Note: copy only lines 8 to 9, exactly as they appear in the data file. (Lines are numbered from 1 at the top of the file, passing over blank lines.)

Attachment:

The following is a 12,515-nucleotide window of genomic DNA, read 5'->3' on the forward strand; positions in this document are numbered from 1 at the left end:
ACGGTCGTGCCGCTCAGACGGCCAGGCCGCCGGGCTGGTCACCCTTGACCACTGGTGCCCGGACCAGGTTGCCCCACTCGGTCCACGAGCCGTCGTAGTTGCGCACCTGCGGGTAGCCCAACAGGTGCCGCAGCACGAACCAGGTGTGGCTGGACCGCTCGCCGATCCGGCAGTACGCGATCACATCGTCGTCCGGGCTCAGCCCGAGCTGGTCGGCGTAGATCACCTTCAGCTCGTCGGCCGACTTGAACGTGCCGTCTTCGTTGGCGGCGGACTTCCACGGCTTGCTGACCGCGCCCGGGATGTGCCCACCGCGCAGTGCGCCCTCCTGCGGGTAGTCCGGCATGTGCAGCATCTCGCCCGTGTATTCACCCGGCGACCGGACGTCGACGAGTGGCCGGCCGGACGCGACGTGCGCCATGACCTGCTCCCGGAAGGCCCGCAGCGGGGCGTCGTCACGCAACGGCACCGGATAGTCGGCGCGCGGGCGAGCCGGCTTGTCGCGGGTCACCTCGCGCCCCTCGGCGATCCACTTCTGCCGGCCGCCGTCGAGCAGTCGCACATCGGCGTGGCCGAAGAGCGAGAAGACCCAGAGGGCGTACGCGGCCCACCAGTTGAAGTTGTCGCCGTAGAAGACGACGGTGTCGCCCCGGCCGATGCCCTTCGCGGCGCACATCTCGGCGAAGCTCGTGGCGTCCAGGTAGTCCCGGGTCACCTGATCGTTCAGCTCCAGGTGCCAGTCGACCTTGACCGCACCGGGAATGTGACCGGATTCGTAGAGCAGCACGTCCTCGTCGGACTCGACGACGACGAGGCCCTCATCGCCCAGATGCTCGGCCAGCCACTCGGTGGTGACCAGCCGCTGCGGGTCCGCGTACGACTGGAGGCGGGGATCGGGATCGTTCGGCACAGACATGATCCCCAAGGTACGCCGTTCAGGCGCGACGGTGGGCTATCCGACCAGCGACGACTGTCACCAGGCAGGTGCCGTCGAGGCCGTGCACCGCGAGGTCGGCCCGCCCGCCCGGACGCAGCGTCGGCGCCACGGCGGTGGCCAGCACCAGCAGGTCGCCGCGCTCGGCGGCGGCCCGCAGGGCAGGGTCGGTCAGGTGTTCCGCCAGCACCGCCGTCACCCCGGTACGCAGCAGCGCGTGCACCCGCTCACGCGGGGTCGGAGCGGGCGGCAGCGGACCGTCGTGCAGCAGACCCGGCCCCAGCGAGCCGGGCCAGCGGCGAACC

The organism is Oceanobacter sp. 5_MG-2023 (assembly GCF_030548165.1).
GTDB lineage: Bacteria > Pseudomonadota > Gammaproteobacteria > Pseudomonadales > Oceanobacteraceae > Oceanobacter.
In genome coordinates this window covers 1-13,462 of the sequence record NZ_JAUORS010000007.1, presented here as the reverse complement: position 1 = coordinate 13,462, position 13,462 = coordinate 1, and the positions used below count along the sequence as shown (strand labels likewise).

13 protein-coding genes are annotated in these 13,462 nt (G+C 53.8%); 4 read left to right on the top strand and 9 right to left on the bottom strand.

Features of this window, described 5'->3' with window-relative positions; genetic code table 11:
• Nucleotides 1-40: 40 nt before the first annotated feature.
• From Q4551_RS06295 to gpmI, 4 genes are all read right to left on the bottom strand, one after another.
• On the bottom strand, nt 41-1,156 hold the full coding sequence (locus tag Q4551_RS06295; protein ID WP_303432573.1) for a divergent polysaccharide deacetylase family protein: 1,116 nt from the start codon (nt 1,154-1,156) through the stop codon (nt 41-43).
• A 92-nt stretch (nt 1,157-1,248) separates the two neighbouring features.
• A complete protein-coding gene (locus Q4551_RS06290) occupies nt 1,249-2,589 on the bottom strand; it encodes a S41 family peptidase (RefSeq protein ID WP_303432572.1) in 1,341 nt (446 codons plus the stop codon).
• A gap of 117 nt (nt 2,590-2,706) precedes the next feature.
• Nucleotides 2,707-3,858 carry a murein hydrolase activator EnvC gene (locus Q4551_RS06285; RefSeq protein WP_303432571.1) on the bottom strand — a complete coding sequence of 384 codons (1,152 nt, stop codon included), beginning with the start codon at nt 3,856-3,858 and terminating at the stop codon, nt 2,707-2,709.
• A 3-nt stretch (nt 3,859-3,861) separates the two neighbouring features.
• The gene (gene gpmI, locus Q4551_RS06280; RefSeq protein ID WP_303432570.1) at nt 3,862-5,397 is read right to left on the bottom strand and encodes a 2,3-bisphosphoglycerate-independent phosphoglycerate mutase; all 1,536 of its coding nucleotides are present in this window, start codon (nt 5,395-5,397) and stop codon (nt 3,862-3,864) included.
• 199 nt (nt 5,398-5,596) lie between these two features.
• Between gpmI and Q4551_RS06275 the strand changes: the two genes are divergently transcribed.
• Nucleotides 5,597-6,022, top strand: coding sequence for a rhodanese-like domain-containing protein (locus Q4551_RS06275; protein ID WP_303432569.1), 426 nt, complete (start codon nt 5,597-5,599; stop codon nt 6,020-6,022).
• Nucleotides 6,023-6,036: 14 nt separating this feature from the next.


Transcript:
• Nucleotides 1-40: 40 nt before the first annotated feature.
• From Q4551_RS06295 to gpmI, 4 genes are all read right to left on the bottom strand, one after another.